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'Heroes' helped stop gunman at Seattle university

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    Following the lift of a lockdown in the wake of a school shooting, Seattle Pacific University students pray together.

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    Students help each other as they walk away from the scene of a shooting Thursday.

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    Seattle Pacific University students are lead out of the crime scene area after a shooting occurred on the university's campus Thursday, June 5, 2014, in Seattle. The university posted online Thursday that "the campus is in lockdown due to a shooting near Otto Miller Hall." (AP Photo/The Seattle Times, Dean Rutz) SEATTLE OUT; USA TODAY OUT; MAGS OUT; TELEVISION OUT; NO SALES; MANDATORY CREDIT TO BOTH THE SEATTLE TIMES AND THE PHOTOGRAPHER

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    Police officers conduct body searches on students after a shooting occurred on the Seattle Pacific University campus Thursday, June 5, 2014, in Seattle. The university posted online Thursday that "the campus is in lockdown due to a shooting near Otto Miller Hall." (AP Photo/The Seattle Times, Dean Rutz) SEATTLE OUT; USA TODAY OUT; MAGS OUT; TELEVISION OUT; NO SALES; MANDATORY CREDIT TO BOTH THE SEATTLE TIMES AND THE PHOTOGRAPHER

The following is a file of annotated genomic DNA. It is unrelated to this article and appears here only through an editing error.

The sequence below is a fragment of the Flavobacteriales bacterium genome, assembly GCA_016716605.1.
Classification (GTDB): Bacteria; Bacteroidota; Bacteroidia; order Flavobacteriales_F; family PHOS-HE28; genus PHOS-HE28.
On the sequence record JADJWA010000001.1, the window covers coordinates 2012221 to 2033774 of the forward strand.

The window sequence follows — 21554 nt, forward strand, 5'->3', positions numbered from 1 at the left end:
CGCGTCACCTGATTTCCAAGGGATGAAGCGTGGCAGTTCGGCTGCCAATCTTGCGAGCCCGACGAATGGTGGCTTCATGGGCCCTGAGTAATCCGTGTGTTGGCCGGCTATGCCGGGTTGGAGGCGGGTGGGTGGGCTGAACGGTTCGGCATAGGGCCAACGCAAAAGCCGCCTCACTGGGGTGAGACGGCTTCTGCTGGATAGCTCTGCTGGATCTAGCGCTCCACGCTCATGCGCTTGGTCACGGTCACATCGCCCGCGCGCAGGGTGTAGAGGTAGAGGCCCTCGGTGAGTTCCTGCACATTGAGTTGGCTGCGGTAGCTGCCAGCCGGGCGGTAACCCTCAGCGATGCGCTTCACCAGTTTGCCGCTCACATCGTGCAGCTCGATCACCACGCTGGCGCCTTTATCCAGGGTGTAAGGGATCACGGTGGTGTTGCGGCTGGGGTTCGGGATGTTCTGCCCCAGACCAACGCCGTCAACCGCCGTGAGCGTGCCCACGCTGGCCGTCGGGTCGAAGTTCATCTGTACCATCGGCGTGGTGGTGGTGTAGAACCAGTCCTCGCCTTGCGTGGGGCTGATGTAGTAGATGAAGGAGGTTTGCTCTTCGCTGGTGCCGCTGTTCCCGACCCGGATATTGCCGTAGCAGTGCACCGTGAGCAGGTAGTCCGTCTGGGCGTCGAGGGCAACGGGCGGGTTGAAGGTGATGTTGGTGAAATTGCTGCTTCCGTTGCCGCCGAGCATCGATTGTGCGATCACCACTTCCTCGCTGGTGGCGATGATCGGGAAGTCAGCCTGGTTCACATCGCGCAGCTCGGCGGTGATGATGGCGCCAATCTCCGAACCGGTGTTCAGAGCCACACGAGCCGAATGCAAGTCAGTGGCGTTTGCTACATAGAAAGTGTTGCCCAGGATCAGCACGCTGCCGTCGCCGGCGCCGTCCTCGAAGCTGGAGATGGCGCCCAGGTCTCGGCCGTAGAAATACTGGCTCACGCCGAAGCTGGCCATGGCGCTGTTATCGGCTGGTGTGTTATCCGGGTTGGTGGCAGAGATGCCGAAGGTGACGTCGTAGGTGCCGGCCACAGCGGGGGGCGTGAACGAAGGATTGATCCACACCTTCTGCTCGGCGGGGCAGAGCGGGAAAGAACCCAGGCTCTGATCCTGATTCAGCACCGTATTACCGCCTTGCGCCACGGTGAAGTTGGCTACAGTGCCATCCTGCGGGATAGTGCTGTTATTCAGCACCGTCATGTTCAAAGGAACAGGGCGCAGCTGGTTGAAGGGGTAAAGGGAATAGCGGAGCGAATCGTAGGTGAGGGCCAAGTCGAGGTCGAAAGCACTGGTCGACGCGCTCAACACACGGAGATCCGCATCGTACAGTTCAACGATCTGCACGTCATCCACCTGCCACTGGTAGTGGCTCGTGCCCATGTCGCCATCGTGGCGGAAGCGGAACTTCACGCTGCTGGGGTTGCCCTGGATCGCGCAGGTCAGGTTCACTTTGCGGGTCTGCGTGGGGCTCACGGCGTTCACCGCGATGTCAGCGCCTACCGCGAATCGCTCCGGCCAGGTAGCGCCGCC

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    Dan Martin, left, President of Seattle Pacific University, speaks at a prayer service at the First Free Methodist Church Thursday, June 5, 2014 at Seattle Pacific University in Seattle, where a shooting took place Thursday afternoon.(AP Photo/Ted S. Warren)

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    Students from Seattle Pacific University gather outside in a prayer circle after a church service was full following a shooting on the university campus, Thursday, June 5, 2014, in Seattle. A lone gunman armed with a shotgun and a knife opened fire in a building on the campus, killing one person before he was subdued with pepper spray by a student as he tried to reload, police said. (AP Photo/Elaine Thompson)

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    Following the lift of a lockdown in the wake of a school shooting, Seattle Pacific University students pray together Thursday, June 5, 2014, on the campus of Seattle Pacific University in Seattle, Wash. A gunman fatally wounded one young man and seriously injured a 20-year-old woman before being disarmed by a student worker at the small college. Three men and one woman were injured in the shooting, which started at 3:25 p.m. on SPU's Queen Anne neighborhood campus. One of the victims, a man in his 20s, died after being rushed to a hospital. (AP Photo/seattlepi.com, Jordan Stead)